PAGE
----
李白 – 行路難三首之三 – Li Bai – Walking the Heavy Road: 3 poems, this is the 3rd

行路難三首之三 Walking the Heavy Road: 3 poems, this is the 3rd.
 
有耳莫洗潁川水 I have ears unwashed by the Yǐng River’s water;
有口莫食首陽蕨 I have a mouth unfed by the first thrust of the ferns.
含光混世貴無名 I savor the bright turbulent generations that don’t honor names;
何用孤高比雲月 to what purpose should an orphan be elevated like the clouded moon?
吾觀自古賢達人 We observe that our own ancient worth conveys humanity.
功成不退皆殞身 Our completed labors don’t recede with our every fall and birth.
 
子胥既棄吳江上 Zĭxū1 was abandoned by Wú above the Yangtze;
屈原終投湘水濱 Qū Yuán was finished in the river Xiāng, cast from the bank.
陸機雄才豈自保 Am I protected from the mechanism of that shore? from that brave doom?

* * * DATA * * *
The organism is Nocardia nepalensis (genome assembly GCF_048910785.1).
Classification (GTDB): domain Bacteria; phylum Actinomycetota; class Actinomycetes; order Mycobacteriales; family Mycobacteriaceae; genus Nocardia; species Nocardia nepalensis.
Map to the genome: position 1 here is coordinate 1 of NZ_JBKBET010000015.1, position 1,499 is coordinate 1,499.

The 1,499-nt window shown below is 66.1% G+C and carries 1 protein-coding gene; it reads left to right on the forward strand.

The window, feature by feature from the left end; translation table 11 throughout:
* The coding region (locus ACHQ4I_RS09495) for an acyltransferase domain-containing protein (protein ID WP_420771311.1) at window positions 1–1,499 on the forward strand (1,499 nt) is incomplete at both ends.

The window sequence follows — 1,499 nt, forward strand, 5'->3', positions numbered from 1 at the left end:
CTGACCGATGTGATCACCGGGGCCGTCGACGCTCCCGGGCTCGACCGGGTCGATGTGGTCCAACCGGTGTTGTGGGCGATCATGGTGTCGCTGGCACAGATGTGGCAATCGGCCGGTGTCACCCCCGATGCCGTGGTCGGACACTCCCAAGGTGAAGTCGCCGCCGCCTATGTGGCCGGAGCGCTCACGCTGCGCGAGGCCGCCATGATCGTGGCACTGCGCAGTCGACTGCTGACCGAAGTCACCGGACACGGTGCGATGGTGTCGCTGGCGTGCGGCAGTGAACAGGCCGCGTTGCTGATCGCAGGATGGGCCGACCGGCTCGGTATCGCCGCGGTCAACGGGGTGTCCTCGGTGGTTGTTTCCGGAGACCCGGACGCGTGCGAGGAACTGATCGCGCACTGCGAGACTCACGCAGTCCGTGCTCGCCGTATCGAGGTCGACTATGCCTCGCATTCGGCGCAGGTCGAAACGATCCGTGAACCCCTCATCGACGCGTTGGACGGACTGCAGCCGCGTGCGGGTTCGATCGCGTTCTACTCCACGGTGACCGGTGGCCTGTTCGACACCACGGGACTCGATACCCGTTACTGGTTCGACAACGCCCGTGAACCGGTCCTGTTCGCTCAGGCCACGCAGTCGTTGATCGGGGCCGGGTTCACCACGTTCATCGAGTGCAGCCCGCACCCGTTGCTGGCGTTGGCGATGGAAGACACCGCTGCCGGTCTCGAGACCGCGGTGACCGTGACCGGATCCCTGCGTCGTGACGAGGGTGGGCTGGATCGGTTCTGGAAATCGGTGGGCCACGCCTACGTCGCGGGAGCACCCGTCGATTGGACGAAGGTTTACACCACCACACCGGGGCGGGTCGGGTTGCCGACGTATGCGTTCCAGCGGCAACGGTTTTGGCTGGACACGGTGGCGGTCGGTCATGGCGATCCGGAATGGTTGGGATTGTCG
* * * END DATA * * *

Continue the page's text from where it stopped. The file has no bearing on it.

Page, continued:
李斯稅駕苦不早 Will Li, thus yoked to a bitter tithe, fail to rise?
華亭鶴唳詎可聞 At the elegant pavilion a crane calls: how many may hear it?
上蔡蒼鷹何足道 Above green pastures, an osprey—is this the way of fulfillment?
君不見 The ministers don’t see.
吳中張翰稱達生 The quill of central Wú strains with the burden of conveying its birth;
秋風忽憶江東行 an autumn wind summons the heart to recall the Yangtze and walk east;
且樂生前一杯酒 and joy is borne forth from one cup of wine.
何須身後千載名 What, after 1000 years, will our lives name?

1Wú Zĭxū (722–481 BCE), the supposed ancestor of all named “Wú,” was forced to commit suicide as he struggled to save his country. His body was tossed into the Yangtze. Qū Yuán (ca. 340–278 BCE), a poet, waded into the river holding a rock when his country was being overrun.

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